EGU21-8943, updated on 04 Mar 2021
EGU General Assembly 2021
© Author(s) 2021. This work is distributed under
the Creative Commons Attribution 4.0 License.

The subduction, exhumation, and deformation history of the Vaimok Lens, Seve Nappe Complex, Scandinavian Caledonides

Christopher Barnes1,2, Jarosław Majka2,3, David Schneider4, Mattia Gilio5, Matteo Alvaro5, Michał Bukała2, and Matthijs Smit6
Christopher Barnes et al.
  • 1Institute of Geological Sciences, Polish Academy of Sciences
  • 2Faculty of Geology, Geophysics and Environmental Protection, AGH University of Science and Technology
  • 3Department of Earth Sciences, Uppsala University
  • 4Department of Earth and Environmental Sciences, University of Ottawa
  • 5Department of Earth and Environmental Sciences, University of Pavia
  • 6Department of Earth, Ocean and Atmospheric Sciences, University of British Columbia

            The Seve Nappe Complex (SNC) of the Scandinavian Caledonides represents portions of the Baltican margin that were subducted to mantle depths. Eclogite-bearing sub-units of the SNC provide a record of this important step in orogen development. One such sub-unit is the Vaimok Lens of the SNC in southern Norrbotten. The Vaimok Lens constitutes eclogites hosted within metasedimentary rocks that reached ultra-high pressure (UHP) conditions in the Cambrian/Early Ordovician period. The metasedimentary rocks are typically composed of quartz, white mica, garnet, plagioclase, biotite, clinozoisite, apatite and titanite, and show a pervasive ‘S2’ foliation that developed during exhumation. Garnet is recognized as a relic of prograde metamorphism during subduction, whereas the other minerals represent retrogressive metamorphism during exhumation. To resolve the timing of prograde metamorphism, Lu-Hf geochronology was conducted on metasediment-hosted garnet that preserves prograde, bell-shaped Mn-zoning with a chemical formula of Alm69-59Grs32-24Sps13-2Prp5-2. The results indicate garnet growth at 495.3 ± 2.6 Ma. Quartz-in-garnet (QuiG) elastic geobarometry was also conducted on garnet from the same sample, providing pressures of 0.9-1.3 GPa, calculated at 500-700°C. Six samples were obtained for in-situ 40Ar/39Ar geochronology, targeting white mica defining the S2 foliation. Samples can be classified as: 1) low-strain (n: 3), with large (>400 µm width), undeformed micas that are chemically homogeneous (XCel: 0.24-0.35), which yielded a weighted average 40Ar/39Ar population of 470.5 ± 5.9 Ma; 2) high-strain (n: 3), with small (<300 µm width) mica fish with heterogeneous chemistry (XCel: 0.03-0.27), which provided weighted average 40Ar/39Ar populations of 447.6 ± 2.6 Ma and 431.1 ± 4.1 Ma. An additional sample from the basal thrust of the lens that contains large (>300 µm width), homogeneous (XCel: 0.24-0.34) mica was also dated, yielding a population of 414.1 ± 5.8 Ma. Altogether, the data indicates that the Vaimok Lens was subducting by c. 495 Ma. The lens underwent post-decompression cooling at c. 470 Ma, possibly decompressing to 0.9-1.3 GPa by this time. This would equate to an exhumation rate of 3-9 mm/yr. Imbrication of the SNC in southern Norrbotten is taken to be c. 447 Ma. Scandian deformation was active by c. 431 Ma and led to overthrusting of the SNC onto subjacent nappes by latest c. 414 Ma. Both the timescale for subduction and the rates of exhumation for the Vaimok Lens reflect subduction-exhumation dynamics of large UHP terranes. Furthermore, the timing of imbrication and Scandian deformation in southern Norrbotten is similar to estimates along strike of the SNC. These results indicate that the SNC acted as a large UHP terrane that underwent a ~25 Myr cycle of subduction and exhumation during the late Cambrian/Early Ordovician, before being deformed and partially dismembered in subsequent accretionary and collisional events.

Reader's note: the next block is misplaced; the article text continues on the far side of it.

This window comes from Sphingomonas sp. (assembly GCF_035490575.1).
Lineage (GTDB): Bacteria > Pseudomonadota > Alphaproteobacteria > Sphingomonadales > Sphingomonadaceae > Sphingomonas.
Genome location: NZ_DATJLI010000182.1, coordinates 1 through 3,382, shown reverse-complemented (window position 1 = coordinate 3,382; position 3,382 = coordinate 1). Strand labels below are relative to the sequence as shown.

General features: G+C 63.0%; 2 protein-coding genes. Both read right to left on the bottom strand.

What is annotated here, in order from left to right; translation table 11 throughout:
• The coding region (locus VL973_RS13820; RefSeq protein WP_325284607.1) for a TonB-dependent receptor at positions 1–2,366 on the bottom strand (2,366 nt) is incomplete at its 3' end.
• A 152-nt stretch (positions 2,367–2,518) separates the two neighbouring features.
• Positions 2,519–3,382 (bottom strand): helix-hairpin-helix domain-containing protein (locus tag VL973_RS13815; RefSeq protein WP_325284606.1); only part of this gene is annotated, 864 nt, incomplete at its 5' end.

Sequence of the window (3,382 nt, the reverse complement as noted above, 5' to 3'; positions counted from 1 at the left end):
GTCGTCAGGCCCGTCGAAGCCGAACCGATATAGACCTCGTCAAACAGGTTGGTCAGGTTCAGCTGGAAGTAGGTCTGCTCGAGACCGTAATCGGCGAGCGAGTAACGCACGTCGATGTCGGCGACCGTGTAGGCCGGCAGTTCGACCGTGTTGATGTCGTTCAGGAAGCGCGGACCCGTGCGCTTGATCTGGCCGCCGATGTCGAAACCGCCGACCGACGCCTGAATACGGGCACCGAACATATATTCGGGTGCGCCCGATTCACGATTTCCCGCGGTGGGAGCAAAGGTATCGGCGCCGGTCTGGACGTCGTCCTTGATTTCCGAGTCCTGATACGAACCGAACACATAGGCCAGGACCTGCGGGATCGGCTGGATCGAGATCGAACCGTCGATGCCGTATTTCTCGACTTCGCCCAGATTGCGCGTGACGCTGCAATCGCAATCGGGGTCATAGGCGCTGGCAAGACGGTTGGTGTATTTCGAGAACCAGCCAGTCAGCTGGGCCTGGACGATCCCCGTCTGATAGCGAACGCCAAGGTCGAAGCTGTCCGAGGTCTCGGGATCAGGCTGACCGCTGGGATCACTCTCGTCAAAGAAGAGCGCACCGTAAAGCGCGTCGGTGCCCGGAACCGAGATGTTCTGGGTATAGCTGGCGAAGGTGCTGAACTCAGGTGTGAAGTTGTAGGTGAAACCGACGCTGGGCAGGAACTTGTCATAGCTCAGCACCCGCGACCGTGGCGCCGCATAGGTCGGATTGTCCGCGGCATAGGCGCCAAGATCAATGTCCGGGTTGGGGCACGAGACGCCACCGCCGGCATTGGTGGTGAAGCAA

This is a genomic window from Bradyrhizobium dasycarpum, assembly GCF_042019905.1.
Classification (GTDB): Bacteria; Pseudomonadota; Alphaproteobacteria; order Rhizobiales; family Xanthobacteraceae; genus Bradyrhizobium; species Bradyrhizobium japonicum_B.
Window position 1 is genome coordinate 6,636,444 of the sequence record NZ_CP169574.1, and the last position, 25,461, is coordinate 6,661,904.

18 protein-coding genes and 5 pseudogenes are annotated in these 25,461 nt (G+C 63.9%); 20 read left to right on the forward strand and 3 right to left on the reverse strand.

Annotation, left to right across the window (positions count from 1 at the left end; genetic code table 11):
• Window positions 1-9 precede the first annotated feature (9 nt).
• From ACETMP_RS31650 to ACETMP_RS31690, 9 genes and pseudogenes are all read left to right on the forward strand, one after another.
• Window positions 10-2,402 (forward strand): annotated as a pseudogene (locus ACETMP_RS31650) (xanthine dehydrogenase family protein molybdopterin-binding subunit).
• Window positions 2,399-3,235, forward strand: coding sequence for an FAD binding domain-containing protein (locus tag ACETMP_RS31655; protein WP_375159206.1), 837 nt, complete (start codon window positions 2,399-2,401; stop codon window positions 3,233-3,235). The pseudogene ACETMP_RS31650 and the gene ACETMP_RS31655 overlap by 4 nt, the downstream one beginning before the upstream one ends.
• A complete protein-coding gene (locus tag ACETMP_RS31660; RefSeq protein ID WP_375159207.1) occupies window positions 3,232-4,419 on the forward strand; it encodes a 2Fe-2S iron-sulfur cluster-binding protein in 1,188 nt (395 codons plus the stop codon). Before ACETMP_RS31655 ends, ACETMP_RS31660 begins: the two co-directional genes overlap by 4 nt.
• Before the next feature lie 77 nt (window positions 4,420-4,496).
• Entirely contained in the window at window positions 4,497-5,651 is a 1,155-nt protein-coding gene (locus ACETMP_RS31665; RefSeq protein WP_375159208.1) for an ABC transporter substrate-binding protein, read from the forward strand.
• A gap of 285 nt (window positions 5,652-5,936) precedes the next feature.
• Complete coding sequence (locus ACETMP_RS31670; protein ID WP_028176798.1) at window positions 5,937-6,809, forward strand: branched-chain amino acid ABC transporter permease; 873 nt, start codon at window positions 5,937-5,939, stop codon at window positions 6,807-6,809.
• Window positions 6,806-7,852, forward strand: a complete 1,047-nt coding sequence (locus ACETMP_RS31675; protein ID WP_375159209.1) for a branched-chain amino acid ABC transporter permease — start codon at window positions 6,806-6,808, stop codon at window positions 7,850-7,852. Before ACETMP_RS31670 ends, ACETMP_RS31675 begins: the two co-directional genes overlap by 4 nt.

Research funded by National Science Centre (Poland) project no. 2014/14/E/ST10/00321 to J. Majka.

How to cite: Barnes, C., Majka, J., Schneider, D., Gilio, M., Alvaro, M., Bukała, M., and Smit, M.: The subduction, exhumation, and deformation history of the Vaimok Lens, Seve Nappe Complex, Scandinavian Caledonides, EGU General Assembly 2021, online, 19–30 Apr 2021, EGU21-8943,, 2021.